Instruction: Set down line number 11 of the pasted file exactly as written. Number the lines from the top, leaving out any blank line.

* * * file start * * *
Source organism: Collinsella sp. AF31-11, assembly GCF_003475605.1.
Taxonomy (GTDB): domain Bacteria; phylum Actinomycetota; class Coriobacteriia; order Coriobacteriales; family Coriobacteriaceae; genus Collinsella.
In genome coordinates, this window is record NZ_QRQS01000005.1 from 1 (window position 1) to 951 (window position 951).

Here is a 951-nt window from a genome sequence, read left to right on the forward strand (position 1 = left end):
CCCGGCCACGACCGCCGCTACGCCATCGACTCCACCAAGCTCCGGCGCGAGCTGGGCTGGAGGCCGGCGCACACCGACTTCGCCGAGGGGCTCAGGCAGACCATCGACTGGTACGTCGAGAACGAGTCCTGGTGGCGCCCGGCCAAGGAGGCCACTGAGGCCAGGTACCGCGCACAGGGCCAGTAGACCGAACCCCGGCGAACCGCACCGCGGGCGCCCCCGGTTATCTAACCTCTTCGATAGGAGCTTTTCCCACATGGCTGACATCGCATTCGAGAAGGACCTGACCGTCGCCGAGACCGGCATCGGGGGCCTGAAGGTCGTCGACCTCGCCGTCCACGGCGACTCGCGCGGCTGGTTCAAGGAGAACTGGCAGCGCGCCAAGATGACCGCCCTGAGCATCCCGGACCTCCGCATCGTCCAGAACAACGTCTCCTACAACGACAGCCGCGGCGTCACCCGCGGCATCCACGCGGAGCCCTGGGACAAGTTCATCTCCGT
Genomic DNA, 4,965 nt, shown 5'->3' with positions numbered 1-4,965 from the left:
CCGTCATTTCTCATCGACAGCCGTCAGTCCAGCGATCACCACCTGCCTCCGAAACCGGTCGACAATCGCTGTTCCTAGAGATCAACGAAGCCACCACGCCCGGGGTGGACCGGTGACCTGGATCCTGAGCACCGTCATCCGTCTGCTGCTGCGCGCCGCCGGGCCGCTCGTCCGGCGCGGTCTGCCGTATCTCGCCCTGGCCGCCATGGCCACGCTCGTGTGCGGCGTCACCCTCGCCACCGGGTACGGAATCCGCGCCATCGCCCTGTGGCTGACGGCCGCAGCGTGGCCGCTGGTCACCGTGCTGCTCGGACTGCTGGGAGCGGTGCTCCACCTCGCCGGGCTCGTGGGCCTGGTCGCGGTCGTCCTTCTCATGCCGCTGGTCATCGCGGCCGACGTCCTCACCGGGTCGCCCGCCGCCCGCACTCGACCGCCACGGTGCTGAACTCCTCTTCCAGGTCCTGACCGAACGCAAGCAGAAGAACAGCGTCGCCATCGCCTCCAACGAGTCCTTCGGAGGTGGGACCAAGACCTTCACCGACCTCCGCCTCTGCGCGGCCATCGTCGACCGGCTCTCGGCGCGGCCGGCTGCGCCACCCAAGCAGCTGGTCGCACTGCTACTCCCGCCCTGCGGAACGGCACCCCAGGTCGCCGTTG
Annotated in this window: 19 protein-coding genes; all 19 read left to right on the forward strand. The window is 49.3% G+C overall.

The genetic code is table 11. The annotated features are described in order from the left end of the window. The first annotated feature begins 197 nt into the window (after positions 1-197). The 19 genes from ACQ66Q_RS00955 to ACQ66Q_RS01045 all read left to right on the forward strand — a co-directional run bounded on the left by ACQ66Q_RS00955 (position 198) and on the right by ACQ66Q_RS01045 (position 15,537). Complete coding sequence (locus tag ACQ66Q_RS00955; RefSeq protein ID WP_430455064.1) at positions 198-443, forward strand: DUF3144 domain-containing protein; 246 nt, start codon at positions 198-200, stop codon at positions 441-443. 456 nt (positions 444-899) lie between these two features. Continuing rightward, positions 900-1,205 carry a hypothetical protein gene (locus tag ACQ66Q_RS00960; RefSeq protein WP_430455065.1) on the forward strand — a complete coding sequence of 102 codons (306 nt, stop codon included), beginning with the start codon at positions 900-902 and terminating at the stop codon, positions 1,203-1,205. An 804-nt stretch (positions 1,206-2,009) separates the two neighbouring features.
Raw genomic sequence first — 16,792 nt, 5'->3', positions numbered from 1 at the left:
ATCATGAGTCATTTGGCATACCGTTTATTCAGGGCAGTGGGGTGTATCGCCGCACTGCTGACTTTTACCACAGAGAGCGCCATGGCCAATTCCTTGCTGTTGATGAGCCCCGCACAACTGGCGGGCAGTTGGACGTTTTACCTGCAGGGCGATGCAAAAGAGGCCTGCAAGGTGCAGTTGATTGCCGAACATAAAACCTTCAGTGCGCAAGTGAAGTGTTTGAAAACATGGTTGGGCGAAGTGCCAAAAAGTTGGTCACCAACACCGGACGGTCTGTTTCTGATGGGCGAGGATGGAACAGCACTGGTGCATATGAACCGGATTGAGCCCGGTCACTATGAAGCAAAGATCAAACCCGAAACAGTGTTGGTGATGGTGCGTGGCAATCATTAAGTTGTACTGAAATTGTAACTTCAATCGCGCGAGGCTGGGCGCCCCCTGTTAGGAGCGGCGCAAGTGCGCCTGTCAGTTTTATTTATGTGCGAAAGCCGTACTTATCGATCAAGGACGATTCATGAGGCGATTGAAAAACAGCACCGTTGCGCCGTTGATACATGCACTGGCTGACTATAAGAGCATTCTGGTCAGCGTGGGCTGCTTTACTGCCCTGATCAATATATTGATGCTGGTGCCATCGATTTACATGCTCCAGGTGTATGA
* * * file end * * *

ATCATGAGTCATTTGGCATACCGTTTATTCAGGGCAGTGGGGTGTATCGCCGCACTGCTGACTTTTACCACAGAGAGCGCCATGGCCAATTCCTTGCTGTTGATGAGCCCCGCACAACTGGCGGGCAGTTGGACGTTTTACCTGCAGGGCGATGCAAAAGAGGCCTGCAAGGTGCAGTTGATTGCCGAACATAAAACCTTCAGTGCGCAAGTGAAGTGTTTGAAAACATGGTTGGGCGAAGTGCCAAAAAGTTGGTCACCAACACCGGACGGTCTGTTTCTGATGGGCGAGGATGGAACAGCACTGGTGCATATGAACCGGATTGAGCCCGGTCACTATGAAGCAAAGATCAAACCCGAAACAGTGTTGGTGATGGTGCGTGGCAATCATTAAGTTGTACTGAAATTGTAACTTCAATCGCGCGAGGCTGGGCGCCCCCTGTTAGGAGCGGCGCAAGTGCGCCTGTCAGTTTTATTTATGTGCGAAAGCCGTACTTATCGATCAAGGACGATTCATGAGGCGATTGAAAAACAGCACCGTTGCGCCGTTGATACATGCACTGGCTGACTATAAGAGCATTCTGGTCAGCGTGGGCTGCTTTACTGCCCTGATCAATATATTGATGCTGGTGCCATCGATTTACATGCTCCAGGTGTATGA